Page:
With a population of 158 million people, Nigeria is the largest country in Africa and accounts for 47% of West Africa’s population. It is also the biggest oil exporter in Africa, with the largest natural gas reserves in the continent. With these large reserves of human and natural resources, the country is poised to build a prosperous economy, significantly reduce poverty, and provide health, education and infrastructure services to meet its population needs.
Throughout the last 10 years, Nigeria has been carrying an ambitious reform agenda. The most far reaching of those was to base the budget on a conservative reference price for oil, with excess saved in a special, Excess Crude Account (ECA). The economy responded with strong growth between 2003 and 2010 – averaging 7.6%. Nigeria was among the first countries to adopt and implement the Extractive Industries Transparency Initiative (EITI) to improve governance and oil sector. The NEITI Act was passed into law in 2007, and the country became EITI compliant in 2011. The power sector reform initiative was launched in 2005, recognizing that improving power sector performance is critical to address development challenges. The challenging process of implementing reforms was revitalized in August 2010 through the 2010 Roadmap, which clearly outlines the government’s strategy and actions to undertake comprehensive power sector reform to expand supply, open the door to private investment and address some the chronic sector issues hampering improvement of service delivery.
Weaknesses in the oil sector have increased macroeconomic risks. Oil accounts for close to 90% of exports and roughly 75% of consolidated budgetary revenues. The decline in oil output, together with somewhat weaker oil prices, can be associated with a weakening of the balance of payments and shortfalls of budgetary revenues. The balance of payments surplus registered from October 2011 to April 2013 has disappeared; official foreign reserves declined slightly from almost $49 billion in end-April 2013 to $46 billion on September 19, 2013. There is also the issue of short term portfolio capital inflows that reportedly reached more than $17 billion in 2012. These inflows have been targeting primarily the government bond market, with interest rates at 12-14% and a rather stable exchange rate relative to the US dollar. These short term capital flows have added another potential source of volatility to the country's macroeconomic situation. On the positive side, Nigeria still has significant room to borrow to meet possible macroeconomic challenges. In light of the recent Paris Club restructuring, foreign debt is now only 3% of gross domestic product (GDP) while domestic debt is 16% of GDP.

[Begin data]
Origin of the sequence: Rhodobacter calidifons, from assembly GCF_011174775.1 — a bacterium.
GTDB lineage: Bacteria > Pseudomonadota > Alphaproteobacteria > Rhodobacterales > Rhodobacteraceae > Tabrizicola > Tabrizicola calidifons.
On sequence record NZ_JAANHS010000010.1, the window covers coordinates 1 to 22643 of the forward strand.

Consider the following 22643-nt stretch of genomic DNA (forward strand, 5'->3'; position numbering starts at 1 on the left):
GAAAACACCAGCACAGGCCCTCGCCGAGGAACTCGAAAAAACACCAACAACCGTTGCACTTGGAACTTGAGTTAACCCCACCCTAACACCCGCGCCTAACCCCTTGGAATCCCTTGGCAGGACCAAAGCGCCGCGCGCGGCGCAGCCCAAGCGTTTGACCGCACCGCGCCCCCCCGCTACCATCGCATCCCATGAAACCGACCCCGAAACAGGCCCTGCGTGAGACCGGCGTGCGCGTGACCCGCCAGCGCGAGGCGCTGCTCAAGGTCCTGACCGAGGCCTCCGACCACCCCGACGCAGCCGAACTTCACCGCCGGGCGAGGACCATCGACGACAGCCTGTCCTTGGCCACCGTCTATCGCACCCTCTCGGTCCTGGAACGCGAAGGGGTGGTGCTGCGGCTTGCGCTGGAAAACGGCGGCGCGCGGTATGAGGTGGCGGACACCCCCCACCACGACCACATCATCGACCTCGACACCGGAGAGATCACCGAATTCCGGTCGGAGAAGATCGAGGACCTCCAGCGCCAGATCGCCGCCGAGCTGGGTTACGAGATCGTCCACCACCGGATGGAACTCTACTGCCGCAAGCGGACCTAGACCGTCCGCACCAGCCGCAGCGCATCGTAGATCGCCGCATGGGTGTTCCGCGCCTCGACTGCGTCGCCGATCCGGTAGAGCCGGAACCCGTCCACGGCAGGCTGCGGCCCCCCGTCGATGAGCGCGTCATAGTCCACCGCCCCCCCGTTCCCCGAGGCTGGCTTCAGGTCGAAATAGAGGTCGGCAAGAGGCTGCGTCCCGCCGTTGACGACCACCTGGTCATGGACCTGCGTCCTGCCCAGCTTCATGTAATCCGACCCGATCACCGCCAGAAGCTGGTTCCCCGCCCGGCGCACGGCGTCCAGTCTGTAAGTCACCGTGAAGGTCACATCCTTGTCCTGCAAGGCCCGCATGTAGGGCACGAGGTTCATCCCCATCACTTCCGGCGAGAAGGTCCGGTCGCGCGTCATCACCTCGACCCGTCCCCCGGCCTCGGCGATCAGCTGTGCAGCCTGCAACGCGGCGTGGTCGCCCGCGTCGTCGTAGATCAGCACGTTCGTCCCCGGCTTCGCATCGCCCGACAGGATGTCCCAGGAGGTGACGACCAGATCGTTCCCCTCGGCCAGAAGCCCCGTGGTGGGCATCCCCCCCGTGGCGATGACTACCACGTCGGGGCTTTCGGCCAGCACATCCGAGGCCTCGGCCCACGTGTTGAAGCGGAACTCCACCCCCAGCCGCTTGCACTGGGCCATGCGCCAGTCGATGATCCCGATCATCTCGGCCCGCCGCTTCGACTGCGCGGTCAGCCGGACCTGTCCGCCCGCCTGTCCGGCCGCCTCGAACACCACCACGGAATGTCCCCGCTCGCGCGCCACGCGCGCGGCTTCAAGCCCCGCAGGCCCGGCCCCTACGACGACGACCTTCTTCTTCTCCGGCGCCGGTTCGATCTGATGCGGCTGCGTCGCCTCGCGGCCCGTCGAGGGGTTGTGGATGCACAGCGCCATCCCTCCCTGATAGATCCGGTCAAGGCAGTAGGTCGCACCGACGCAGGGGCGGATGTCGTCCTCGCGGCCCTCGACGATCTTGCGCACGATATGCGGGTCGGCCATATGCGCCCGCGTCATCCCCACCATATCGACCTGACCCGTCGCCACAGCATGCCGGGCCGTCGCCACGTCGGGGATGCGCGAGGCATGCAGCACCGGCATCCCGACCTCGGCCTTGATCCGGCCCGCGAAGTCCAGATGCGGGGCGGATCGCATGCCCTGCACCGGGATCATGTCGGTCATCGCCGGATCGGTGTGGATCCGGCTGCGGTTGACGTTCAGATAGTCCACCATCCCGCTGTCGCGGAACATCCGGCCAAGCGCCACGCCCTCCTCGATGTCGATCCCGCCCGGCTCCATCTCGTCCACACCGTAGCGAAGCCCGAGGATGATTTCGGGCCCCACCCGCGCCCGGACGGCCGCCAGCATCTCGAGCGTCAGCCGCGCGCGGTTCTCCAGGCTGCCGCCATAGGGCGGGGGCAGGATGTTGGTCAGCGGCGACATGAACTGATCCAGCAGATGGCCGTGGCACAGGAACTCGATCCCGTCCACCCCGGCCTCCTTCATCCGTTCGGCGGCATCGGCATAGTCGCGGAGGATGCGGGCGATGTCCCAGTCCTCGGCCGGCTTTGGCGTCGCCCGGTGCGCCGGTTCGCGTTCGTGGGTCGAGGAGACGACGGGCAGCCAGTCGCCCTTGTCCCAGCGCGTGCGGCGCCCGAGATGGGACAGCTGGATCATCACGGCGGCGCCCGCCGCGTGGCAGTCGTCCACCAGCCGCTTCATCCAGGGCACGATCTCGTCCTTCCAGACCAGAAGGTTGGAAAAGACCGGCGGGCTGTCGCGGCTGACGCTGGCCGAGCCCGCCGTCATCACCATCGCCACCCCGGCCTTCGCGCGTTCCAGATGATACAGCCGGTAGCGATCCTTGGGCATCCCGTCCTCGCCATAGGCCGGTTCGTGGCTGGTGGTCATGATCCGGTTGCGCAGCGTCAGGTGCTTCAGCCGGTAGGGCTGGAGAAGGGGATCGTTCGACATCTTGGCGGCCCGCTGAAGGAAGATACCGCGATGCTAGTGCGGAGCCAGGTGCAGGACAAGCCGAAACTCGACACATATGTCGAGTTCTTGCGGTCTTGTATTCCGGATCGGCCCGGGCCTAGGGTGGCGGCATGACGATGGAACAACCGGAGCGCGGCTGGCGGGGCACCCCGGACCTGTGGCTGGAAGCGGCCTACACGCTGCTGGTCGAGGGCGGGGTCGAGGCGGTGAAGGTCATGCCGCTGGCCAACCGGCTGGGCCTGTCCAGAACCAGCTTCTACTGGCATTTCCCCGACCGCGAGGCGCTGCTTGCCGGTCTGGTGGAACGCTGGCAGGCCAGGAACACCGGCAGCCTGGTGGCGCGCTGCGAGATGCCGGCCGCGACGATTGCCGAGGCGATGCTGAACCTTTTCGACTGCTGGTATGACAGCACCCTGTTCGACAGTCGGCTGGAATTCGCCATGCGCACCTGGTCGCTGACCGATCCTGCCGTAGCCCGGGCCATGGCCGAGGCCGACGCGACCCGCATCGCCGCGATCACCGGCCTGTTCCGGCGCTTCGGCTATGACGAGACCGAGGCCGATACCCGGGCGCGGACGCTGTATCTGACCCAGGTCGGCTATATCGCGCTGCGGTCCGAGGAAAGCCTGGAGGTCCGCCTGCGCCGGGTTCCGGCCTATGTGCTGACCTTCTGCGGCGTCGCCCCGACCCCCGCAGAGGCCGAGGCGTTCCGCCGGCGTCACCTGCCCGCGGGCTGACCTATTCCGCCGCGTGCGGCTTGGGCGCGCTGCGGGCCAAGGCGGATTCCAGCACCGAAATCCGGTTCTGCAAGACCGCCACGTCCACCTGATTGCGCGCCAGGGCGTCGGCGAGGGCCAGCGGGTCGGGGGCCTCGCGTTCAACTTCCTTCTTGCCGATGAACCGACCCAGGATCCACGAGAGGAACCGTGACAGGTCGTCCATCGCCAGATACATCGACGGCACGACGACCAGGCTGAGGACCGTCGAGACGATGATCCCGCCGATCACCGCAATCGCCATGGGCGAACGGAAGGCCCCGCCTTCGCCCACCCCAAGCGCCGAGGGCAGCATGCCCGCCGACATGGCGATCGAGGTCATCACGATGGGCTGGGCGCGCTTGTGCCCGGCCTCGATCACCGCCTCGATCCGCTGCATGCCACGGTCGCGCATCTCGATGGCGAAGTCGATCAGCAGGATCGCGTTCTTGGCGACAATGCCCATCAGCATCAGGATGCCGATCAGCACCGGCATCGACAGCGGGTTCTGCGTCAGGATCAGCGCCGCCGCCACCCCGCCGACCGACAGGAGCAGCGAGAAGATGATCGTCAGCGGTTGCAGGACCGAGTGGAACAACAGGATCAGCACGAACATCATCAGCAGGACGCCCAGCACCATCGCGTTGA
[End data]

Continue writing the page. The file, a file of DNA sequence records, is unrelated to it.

Declining oil revenues have placed increasing pressures on government budgets. As of the second half of the year, total federation revenues available for sharing by the three tiers of government fell short of projections by 21%. The balance of the fiscal reserve of the country (Excess Crude Account) declined from over $9 billion in early 2013 to $5 billion by mid-year. The implementation of the capital budget has been adversely affected as only a little over half of the federal capital budget has been made available to line ministries as of the end of September for the implementation of investment projects. Early indications from the 2014-2016 Medium Term Expenditure Framework (MTEF) point towards a significant fiscal contraction in 2014 although the MTEF is still under consideration by the National Assembly. However, the forthcoming presidential elections would also make compressing budgetary expenditures quite difficult in 2014.
Despite the increased macroeconomic risks, projections for the second half of the year are cautiously optimistic. Most importantly, preliminary indications are that oil production is picking up somewhat in the second half of the year. If oil prices also remain generally strong, this could relieve the short term pressures described about and strengthen the confidence of investors. Prudent macroeconomic policy has finally brought inflation down to single digit levels. Structural reforms in power and agriculture appear to be paying at least some dividends, even if their main potential impact of these measures will be in the longer term. The pre-election environment will pose some particular challenges for sustaining reforms and notably, prudent fiscal policy. During the previous run-up to the 2011 elections, a major fiscal expansion almost destabilized the economy. Growth continued to be broad based, oriented primarily toward the domestic market, and driven by strong performance of the agricultural, trade, telecommunications, and manufacturing sectors. However, strong economic growth has not translated into higher employment rates. Employment remains the major issue with an estimated 50 million underemployed youth. The government has expressed determination to make job creation central to its economic strategy and has specifically targeted the information communication technology (ICT), entertainment, meat, leather, construction and tourism industries.